09 SES 06 A, Findings from International Comparative Achievement Studies: Effects of Age and Grade
Parallel Paper Session
This study aims to contribute to the debate on the impact of the students´ age differences within a grade on academic achievement. Due to the existence of a cutoff date for school entrance, the age difference between the oldest and the youngest pupils in a grade can be as large as 12 months. The literature offers a large amount of research on this topic with various and inconsistent findings. Stipek (2002) in her comprehensive report presents research supporting the advantage of being older for school outcomes which, however, generally tends to decline through the upper grades (Crone and Whitehurst (1999) found this decline as early as at the end of the first grade); research which found no significant differences between older and younger pupils; and even research in which younger students achieved better test results in reading and math. Better test outcomes of older students report McEwan and Shapiro (2008) or Puhani and Weber (2007). Bedard and Dhuey (2006) found that age difference between the youngest and the oldest children in the grade causes initial maturity differences with long-lasting effects. Elder and Lubotsky (2009) present a contrary view claiming that better early school performance of older children is largely driven by the accumulation of skills prior to school attendance and the difference fades away quickly in first school grades. From this point of view, more important than natural maturation is the quality time spent in kindergarten or in similar facilities.
In the present study we focused on age-related differences in reading literacy achievement in more detail. The data analyzed are from first two cycles of PIRLS – PIRLS 2001 and PIRLS 2006. PIRLS – Progress in International Reading Literacy Study assesses the reading literacy of students in the 4th grade. Apart from the overall test score, we investigated a few items from two test blocks (The Little Lump of Clay – literal block and Antarctica – informational block) that were used in both study cycles and released after PIRLS 2006. We chose items covering each of four reading comprehension processes assessed in the study - focus on and retrieve explicitly stated information; make straightforward inferences; interpret and integrate ideas and information; examine and evaluate content, language, and textual elements. Two items belong to Low Benchmark, two items belong to Intermediate Benchmark and four items belong to High Benchmark.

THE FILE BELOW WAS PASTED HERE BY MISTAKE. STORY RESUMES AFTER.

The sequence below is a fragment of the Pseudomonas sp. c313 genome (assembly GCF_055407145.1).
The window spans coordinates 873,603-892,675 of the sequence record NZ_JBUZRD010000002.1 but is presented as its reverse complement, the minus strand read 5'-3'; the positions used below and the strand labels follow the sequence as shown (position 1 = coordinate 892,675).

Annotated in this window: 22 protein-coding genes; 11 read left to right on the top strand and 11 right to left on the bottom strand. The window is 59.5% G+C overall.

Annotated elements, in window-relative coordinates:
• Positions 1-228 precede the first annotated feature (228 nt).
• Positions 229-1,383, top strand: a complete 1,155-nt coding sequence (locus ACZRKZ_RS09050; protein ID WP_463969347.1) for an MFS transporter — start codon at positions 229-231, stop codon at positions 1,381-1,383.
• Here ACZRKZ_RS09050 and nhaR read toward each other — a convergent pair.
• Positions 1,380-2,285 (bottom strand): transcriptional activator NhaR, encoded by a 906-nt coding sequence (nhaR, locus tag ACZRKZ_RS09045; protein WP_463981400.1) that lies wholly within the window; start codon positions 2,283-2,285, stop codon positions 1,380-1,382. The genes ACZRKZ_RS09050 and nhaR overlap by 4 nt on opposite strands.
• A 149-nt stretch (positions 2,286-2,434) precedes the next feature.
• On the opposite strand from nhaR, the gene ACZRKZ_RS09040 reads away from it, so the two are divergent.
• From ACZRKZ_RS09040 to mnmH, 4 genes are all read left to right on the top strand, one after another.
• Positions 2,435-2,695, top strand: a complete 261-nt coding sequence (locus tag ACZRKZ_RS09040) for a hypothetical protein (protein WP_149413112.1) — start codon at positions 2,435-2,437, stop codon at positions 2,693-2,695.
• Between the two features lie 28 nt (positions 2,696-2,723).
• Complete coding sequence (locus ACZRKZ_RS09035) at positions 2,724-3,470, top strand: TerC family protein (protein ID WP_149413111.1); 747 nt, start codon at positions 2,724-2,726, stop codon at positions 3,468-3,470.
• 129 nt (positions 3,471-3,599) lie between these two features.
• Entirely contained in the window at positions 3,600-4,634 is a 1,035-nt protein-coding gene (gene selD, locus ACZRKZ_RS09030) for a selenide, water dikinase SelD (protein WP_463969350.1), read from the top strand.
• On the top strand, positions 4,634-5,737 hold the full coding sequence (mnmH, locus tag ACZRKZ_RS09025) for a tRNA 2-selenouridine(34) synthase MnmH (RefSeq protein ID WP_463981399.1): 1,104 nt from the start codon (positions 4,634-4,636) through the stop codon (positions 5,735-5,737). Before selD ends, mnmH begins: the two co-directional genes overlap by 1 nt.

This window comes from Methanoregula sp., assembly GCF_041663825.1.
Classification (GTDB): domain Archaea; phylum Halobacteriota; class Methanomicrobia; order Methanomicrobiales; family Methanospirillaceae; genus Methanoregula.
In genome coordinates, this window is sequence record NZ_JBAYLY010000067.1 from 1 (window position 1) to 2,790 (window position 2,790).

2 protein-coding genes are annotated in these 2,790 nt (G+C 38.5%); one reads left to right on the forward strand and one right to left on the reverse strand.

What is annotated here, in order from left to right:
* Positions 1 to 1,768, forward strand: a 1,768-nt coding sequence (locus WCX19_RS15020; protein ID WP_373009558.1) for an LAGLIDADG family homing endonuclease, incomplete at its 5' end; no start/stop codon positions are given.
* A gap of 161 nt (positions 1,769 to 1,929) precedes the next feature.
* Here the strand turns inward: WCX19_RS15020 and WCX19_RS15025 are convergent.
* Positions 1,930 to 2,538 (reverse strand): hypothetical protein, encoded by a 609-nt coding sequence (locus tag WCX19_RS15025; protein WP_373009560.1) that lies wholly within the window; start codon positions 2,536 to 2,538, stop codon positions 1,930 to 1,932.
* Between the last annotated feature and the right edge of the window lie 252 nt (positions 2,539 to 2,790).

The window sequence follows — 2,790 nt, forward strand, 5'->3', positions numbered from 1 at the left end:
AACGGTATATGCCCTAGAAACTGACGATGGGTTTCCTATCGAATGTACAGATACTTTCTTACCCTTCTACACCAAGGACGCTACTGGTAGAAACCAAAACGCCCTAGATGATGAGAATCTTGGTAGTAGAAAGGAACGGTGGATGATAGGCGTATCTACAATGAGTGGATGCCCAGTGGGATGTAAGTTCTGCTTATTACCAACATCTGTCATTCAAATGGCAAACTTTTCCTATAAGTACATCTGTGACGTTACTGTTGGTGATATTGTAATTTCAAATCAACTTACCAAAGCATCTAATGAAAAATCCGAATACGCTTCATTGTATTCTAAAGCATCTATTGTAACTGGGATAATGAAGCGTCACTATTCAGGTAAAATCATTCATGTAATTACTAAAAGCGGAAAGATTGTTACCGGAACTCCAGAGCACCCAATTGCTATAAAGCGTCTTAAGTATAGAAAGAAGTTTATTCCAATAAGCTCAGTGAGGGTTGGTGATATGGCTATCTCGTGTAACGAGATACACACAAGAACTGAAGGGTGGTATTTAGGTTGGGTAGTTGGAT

We addressed the following research questions: Is the overall PIRLS score of older students higher than of younger students? Do older students achieve higher scores for both purposes of reading assessed in the study – literal and informational? Do older students achieve higher scores for all the reading comprehension processes assessed in the study? What proportion of older and younger students reach low, intermediate and high benchmark for particular test items? Is the pattern of differences found between older and younger student similar in PIRLS 2001 and PIRLS 2006 and what are the trends?
Bedard, K., Dhuey, E. (2006). The Persistence of Early Childhood Maturity: International Evidence of Long-run Age Effects. The Quarterly Journal of Economics 121(4):1437-1472. Cliffordson, Ch. (2010). Methodological issues in investigations of the relative effects of schooling and age on school performance: the between-grade regression discontinuity design applied to Swedish TIMSS 1995 data. Educational Research and Evaluation 16(1):39-52. Crone, D.A., Whitehurts, G.J. (1999). Age and Schooling Effects on Emergent Literacy and Early Reading Skills. Journal of Educational Psychology 91(4):604-614. Elder, T.E., Lubotsky, D.H. (2009). Kindergarten Entrance Age and Children´s Achievement. Impact of State Policies, Family Background, and Peers. The Journal of Human Resources 44(3):641-683. McEwan, P.J., Shapiro, J.S. (2008). The Benefits of Delayed Primary School Enrollment. Discontinuity Estimates Using Exact Birht Dates. The Journal of Human Resources 43(1):1-29. Mullis, I.V.S., Martin, M.O., Kennedy, A.M, Trong, K.L., Sainsbury, M. (2009). PIRLS 2011 Assessment Framework. TIMSS & PIRLS International Study Center, Lynch School of Education, Boston College. ISBN: 1-889938-53-X Puhani, A.P., Weber, A.M. (2007). Does the early bird catch the worm? Instrumental variable estimates of early educational effects of age of school entry in Germany. Empirical Economics 32:359-386. Stipek, D. (2002). At What Age Should Children Enter Kindergarten? A Question for Policy Makers and Parents. Social Policy Report: Giving Child and Youth Development Knowledge Away 16(2):3-16.
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